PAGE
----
Sovereign Wealth Funds

By: Mike Hewitt | Sat, Jun 30, 2007
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Central banks have traditionally kept their reserves in relatively low-yielding, highly liquid government securities, agency debt, money-market instruments and bank deposits. The most current official IMF figure for official worldwide foreign currency reserves is US$5.89 trillion. At US$1.35 trillion, China holds the world's largest pool of official reserves, followed by Japan with US$911 billion and Russia with US$403 billion.

In addition to these reserves, market estimates for the total value of Sovereign Wealth Funds (SWF) run as high as US$2.5 trillion. This compares to US1.6 trillion for hedge funds. These are state-owned and operated funds, comprising of financial assets such as stocks, bonds, or property not included in the IMF figures. The use of these funds enables large reserve holders to invest in higher yielding instruments.

Top Ten Country Total Reserves Including Sovereign Wealth Funds

These funds fall into one of two major categories: commodity funds or non-commodity funds. Commodity funds are established through commodity exports (either owned or taxed by the government). Commodity based funds are normally from petroleum revenue but not always, as is the case for Chile's US$3.9 billion Copper Stabilization Fund. Non-commodity funds are typically established through transfers of assets from official foreign exchange reserves. Market estimates currently attribute approximately two-thirds of SWFs assets to commodity funds and the remaining one-third to non-commodity funds. The largest SWFs are detalied below.

Country Fund Name Assets (US$bn) Inception Origin
U.A.E. Abu Dhabi Investment Authority 875 1976 Oil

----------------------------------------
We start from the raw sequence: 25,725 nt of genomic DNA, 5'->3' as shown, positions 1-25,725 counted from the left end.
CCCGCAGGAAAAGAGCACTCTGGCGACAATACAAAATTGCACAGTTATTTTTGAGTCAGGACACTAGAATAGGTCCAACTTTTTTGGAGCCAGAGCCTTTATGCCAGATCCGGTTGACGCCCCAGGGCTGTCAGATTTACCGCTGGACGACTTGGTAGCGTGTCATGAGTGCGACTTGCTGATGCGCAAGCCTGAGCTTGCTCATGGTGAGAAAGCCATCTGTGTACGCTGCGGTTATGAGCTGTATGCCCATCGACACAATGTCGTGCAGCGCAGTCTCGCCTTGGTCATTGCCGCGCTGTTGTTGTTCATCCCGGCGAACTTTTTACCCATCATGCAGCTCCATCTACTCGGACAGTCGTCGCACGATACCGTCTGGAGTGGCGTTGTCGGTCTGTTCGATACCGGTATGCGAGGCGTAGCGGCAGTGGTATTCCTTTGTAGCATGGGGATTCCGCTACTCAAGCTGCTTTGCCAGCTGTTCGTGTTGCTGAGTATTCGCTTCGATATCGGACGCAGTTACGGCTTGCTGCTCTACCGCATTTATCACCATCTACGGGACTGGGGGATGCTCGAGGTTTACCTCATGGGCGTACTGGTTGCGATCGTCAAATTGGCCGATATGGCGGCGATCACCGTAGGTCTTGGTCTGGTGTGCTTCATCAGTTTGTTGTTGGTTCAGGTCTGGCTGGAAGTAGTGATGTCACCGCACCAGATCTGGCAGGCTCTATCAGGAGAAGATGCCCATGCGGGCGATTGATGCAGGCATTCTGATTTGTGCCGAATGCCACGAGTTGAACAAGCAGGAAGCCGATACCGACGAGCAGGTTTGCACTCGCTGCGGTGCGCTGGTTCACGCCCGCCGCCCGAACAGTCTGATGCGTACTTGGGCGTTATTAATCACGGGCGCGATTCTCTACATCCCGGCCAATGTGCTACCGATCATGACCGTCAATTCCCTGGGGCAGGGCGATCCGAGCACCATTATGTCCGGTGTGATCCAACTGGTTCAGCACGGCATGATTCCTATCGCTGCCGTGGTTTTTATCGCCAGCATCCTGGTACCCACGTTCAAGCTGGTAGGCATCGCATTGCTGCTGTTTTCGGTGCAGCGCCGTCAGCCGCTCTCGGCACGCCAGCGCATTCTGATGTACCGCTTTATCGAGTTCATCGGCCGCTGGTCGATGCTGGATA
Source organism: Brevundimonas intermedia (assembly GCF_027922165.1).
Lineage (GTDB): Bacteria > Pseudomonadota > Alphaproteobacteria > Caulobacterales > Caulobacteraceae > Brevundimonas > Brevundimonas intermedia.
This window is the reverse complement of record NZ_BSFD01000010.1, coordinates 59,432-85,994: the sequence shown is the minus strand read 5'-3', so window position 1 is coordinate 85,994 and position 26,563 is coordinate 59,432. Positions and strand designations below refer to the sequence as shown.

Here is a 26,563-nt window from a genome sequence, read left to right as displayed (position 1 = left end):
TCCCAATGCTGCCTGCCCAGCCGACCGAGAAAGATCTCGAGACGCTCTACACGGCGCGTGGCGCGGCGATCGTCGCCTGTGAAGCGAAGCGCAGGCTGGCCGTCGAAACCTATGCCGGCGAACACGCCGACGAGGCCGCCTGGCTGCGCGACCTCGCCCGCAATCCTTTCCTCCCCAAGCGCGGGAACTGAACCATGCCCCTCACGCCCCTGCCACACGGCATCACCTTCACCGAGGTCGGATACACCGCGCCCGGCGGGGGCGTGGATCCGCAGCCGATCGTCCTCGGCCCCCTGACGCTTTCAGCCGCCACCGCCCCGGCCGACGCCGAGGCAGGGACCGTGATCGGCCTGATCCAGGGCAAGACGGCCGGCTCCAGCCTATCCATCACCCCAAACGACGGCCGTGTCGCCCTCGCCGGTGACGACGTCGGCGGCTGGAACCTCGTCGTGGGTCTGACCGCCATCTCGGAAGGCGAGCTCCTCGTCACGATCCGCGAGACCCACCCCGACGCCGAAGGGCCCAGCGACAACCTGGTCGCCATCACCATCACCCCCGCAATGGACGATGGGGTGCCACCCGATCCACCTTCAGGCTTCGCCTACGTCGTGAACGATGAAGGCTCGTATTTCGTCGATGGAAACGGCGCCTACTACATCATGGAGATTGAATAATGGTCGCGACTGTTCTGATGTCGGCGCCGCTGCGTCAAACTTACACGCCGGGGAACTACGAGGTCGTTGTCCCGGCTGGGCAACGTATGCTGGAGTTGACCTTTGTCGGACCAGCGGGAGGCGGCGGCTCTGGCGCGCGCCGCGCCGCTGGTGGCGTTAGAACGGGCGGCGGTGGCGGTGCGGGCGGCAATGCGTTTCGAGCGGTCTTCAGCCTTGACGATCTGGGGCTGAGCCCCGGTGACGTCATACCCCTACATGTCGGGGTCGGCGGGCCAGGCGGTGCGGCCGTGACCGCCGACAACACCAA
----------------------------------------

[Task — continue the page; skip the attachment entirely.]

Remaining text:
Singapore Government of Singapore Investment Corp 330 1981 Non-Commodity
Norway Government Pension Fund 300 1990 Oil
Saudi Arabia Various 300 N/A Oil
China State Foreign Exchange Corp 300 2007 Non-Commodity
Singapore Temasek Holdings 100 1974 Non-Commodity
Kuwait Kuwait Investment Authority 70 1953 Oil
Australia Australia Future Fund 50 2004 Non-Commodity
USA (Alaska) Permanent Reserve Fund 35 1976 Oil
Russia Oil Stabilisation Fund 32 2003 Oil
Brunei Brunei Investment Agency 30 1983 Oil
South Korea Korea Investment Corporation 20 2006 Non-Commodity
Source: Morgan Stanley, March 2007

These funds enable countries to diversify their portfolios and begin investing outside of US denominated investments. While the U.S. dollar still accounts for the majority of official foreign exchange reserves that dominance has been waning. In the second quarter of 2001 it stood at 56.6% and has since fallen steadily to 42.2%.

Currency Make-Up of Official Foreign Reserves

Published on - Jun 30, 2007.



Mike Hewitt

Author: Mike Hewitt

Mike Hewitt

Mike Hewitt

Mike Hewitt is the editor of, a website pertaining to commentary on the instability of the global fiat monetary system and investment strategies on mining companies.

Disclaimer: The opinions expressed above are not intended to be taken as investment advice. It is to be taken as opinion only and I encourage you to complete your own due diligence when making an investment decision.

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